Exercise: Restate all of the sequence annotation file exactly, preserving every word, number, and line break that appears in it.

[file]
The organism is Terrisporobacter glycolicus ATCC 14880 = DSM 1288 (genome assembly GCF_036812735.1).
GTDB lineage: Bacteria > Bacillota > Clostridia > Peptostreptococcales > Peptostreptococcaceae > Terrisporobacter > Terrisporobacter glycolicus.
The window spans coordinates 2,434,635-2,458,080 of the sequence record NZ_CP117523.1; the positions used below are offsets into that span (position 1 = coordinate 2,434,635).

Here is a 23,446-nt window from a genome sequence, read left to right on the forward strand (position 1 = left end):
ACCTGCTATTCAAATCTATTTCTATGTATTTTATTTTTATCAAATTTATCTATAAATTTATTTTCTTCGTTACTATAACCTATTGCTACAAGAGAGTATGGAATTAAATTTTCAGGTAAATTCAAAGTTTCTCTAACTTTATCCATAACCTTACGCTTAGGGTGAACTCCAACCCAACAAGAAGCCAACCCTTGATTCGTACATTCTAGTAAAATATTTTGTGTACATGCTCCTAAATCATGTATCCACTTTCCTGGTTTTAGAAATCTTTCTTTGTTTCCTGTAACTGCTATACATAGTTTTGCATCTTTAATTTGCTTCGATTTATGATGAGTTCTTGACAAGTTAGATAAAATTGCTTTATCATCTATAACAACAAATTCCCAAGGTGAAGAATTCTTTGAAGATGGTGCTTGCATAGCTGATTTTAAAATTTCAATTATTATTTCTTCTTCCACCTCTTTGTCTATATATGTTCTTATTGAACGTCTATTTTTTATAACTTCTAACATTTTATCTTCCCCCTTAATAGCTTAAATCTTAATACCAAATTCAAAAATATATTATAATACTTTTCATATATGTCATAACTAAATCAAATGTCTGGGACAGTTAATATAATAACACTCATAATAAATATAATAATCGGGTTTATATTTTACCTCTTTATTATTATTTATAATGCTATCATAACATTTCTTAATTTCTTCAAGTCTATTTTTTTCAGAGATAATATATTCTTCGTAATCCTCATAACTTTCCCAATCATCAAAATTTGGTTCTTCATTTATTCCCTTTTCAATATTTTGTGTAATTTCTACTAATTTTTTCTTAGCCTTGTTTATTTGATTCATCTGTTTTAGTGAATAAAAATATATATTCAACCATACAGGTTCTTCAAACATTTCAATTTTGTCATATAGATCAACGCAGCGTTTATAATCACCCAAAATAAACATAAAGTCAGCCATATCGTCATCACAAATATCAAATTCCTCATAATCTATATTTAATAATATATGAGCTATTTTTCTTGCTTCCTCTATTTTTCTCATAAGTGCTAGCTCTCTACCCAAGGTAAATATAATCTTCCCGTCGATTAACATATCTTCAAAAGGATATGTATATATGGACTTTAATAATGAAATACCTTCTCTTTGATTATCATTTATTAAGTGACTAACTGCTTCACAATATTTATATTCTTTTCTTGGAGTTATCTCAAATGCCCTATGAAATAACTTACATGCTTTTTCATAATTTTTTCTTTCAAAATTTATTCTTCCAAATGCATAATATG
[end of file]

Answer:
The organism is Terrisporobacter glycolicus ATCC 14880 = DSM 1288 (genome assembly GCF_036812735.1).
GTDB lineage: Bacteria > Bacillota > Clostridia > Peptostreptococcales > Peptostreptococcaceae > Terrisporobacter > Terrisporobacter glycolicus.
The window spans coordinates 2,434,635-2,458,080 of the sequence record NZ_CP117523.1; the positions used below are offsets into that span (position 1 = coordinate 2,434,635).

Here is a 23,446-nt window from a genome sequence, read left to right on the forward strand (position 1 = left end):
ACCTGCTATTCAAATCTATTTCTATGTATTTTATTTTTATCAAATTTATCTATAAATTTATTTTCTTCGTTACTATAACCTATTGCTACAAGAGAGTATGGAATTAAATTTTCAGGTAAATTCAAAGTTTCTCTAACTTTATCCATAACCTTACGCTTAGGGTGAACTCCAACCCAACAAGAAGCCAACCCTTGATTCGTACATTCTAGTAAAATATTTTGTGTACATGCTCCTAAATCATGTATCCACTTTCCTGGTTTTAGAAATCTTTCTTTGTTTCCTGTAACTGCTATACATAGTTTTGCATCTTTAATTTGCTTCGATTTATGATGAGTTCTTGACAAGTTAGATAAAATTGCTTTATCATCTATAACAACAAATTCCCAAGGTGAAGAATTCTTTGAAGATGGTGCTTGCATAGCTGATTTTAAAATTTCAATTATTATTTCTTCTTCCACCTCTTTGTCTATATATGTTCTTATTGAACGTCTATTTTTTATAACTTCTAACATTTTATCTTCCCCCTTAATAGCTTAAATCTTAATACCAAATTCAAAAATATATTATAATACTTTTCATATATGTCATAACTAAATCAAATGTCTGGGACAGTTAATATAATAACACTCATAATAAATATAATAATCGGGTTTATATTTTACCTCTTTATTATTATTTATAATGCTATCATAACATTTCTTAATTTCTTCAAGTCTATTTTTTTCAGAGATAATATATTCTTCGTAATCCTCATAACTTTCCCAATCATCAAAATTTGGTTCTTCATTTATTCCCTTTTCAATATTTTGTGTAATTTCTACTAATTTTTTCTTAGCCTTGTTTATTTGATTCATCTGTTTTAGTGAATAAAAATATATATTCAACCATACAGGTTCTTCAAACATTTCAATTTTGTCATATAGATCAACGCAGCGTTTATAATCACCCAAAATAAACATAAAGTCAGCCATATCGTCATCACAAATATCAAATTCCTCATAATCTATATTTAATAATATATGAGCTATTTTTCTTGCTTCCTCTATTTTTCTCATAAGTGCTAGCTCTCTACCCAAGGTAAATATAATCTTCCCGTCGATTAACATATCTTCAAAAGGATATGTATATATGGACTTTAATAATGAAATACCTTCTCTTTGATTATCATTTATTAAGTGACTAACTGCTTCACAATATTTATATTCTTTTCTTGGAGTTATCTCAAATGCCCTATGAAATAACTTACATGCTTTTTCATAATTTTTTCTTTCAAAATTTATTCTTCCAAATGCATAATATG